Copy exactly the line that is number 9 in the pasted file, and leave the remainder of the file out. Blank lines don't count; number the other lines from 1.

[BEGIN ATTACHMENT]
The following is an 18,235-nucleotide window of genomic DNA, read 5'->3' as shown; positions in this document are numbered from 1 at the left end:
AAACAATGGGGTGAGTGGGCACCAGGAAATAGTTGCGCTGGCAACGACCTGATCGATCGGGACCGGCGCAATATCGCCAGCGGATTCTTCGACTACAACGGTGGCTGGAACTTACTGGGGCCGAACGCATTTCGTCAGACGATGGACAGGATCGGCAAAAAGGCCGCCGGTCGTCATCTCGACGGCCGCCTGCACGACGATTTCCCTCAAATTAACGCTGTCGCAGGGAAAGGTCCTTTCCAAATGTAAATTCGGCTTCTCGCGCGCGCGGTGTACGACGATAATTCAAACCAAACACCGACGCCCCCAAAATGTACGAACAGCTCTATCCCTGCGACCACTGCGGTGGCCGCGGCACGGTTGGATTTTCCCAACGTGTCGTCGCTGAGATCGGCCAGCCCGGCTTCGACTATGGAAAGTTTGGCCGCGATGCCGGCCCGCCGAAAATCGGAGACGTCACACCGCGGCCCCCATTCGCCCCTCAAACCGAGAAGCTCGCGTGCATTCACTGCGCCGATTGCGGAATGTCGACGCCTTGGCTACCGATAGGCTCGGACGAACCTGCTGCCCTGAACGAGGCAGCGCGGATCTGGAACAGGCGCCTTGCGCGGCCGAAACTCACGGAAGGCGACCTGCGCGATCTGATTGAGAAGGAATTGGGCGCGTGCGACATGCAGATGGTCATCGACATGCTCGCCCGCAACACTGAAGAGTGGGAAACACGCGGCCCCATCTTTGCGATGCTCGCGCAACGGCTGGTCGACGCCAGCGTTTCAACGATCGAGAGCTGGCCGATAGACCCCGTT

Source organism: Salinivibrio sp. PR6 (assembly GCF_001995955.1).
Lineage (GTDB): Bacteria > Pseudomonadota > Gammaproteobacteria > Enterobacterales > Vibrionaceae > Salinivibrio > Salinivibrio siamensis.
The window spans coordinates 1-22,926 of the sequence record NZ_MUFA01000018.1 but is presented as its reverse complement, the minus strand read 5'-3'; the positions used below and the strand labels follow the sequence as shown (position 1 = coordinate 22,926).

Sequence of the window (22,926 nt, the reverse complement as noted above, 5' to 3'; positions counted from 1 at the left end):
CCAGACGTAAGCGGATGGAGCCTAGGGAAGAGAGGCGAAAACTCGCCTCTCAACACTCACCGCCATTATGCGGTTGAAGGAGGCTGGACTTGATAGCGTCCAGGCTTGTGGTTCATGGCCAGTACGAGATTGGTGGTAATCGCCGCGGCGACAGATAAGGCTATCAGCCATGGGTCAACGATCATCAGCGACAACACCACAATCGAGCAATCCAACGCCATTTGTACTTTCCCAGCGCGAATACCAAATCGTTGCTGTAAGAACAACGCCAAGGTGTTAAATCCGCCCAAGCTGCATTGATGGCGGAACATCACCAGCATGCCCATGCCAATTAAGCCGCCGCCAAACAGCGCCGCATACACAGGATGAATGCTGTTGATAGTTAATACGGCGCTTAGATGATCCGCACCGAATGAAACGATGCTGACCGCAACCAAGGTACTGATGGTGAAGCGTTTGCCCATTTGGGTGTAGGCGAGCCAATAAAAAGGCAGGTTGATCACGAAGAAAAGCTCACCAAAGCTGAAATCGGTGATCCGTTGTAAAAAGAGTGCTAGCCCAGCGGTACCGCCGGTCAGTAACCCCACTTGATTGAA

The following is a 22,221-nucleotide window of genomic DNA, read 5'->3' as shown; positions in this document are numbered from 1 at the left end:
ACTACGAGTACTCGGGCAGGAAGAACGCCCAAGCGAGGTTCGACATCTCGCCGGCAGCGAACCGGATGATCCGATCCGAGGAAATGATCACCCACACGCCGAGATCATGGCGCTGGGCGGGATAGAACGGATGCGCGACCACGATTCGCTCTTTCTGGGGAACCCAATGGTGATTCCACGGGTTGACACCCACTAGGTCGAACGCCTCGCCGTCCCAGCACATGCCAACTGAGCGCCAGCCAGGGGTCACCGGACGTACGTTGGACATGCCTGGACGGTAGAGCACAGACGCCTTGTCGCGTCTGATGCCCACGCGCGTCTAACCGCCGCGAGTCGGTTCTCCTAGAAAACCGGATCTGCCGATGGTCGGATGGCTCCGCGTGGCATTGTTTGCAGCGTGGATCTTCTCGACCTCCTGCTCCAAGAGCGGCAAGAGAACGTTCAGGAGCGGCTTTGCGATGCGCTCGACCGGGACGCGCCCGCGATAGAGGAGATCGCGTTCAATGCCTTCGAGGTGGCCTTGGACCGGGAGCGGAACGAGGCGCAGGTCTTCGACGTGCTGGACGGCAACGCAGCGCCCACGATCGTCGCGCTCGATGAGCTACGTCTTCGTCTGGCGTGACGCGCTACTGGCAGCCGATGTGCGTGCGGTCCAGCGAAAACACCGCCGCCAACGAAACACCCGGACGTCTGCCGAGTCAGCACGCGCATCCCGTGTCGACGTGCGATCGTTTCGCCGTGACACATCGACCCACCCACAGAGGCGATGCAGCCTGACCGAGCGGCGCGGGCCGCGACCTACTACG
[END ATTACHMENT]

ACTACGAGTACTCGGGCAGGAAGAACGCCCAAGCGAGGTTCGACATCTCGCCGGCAGCGAACCGGATGATCCGATCCGAGGAAATGATCACCCACACGCCGAGATCATGGCGCTGGGCGGGATAGAACGGATGCGCGACCACGATTCGCTCTTTCTGGGGAACCCAATGGTGATTCCACGGGTTGACACCCACTAGGTCGAACGCCTCGCCGTCCCAGCACATGCCAACTGAGCGCCAGCCAGGGGTCACCGGACGTACGTTGGACATGCCTGGACGGTAGAGCACAGACGCCTTGTCGCGTCTGATGCCCACGCGCGTCTAACCGCCGCGAGTCGGTTCTCCTAGAAAACCGGATCTGCCGATGGTCGGATGGCTCCGCGTGGCATTGTTTGCAGCGTGGATCTTCTCGACCTCCTGCTCCAAGAGCGGCAAGAGAACGTTCAGGAGCGGCTTTGCGATGCGCTCGACCGGGACGCGCCCGCGATAGAGGAGATCGCGTTCAATGCCTTCGAGGTGGCCTTGGACCGGGAGCGGAACGAGGCGCAGGTCTTCGACGTGCTGGACGGCAACGCAGCGCCCACGATCGTCGCGCTCGATGAGCTACGTCTTCGTCTGGCGTGACGCGCTACTGGCAGCCGATGTGCGTGCGGTCCAGCGAAAACACCGCCGCCAACGAAACACCCGGACGTCTGCCGAGTCAGCACGCGCATCCCGTGTCGACGTGCGATCGTTTCGCCGTGACACATCGACCCACCCACAGAGGCGATGCAGCCTGACCGAGCGGCGCGGGCCGCGACCTACTACG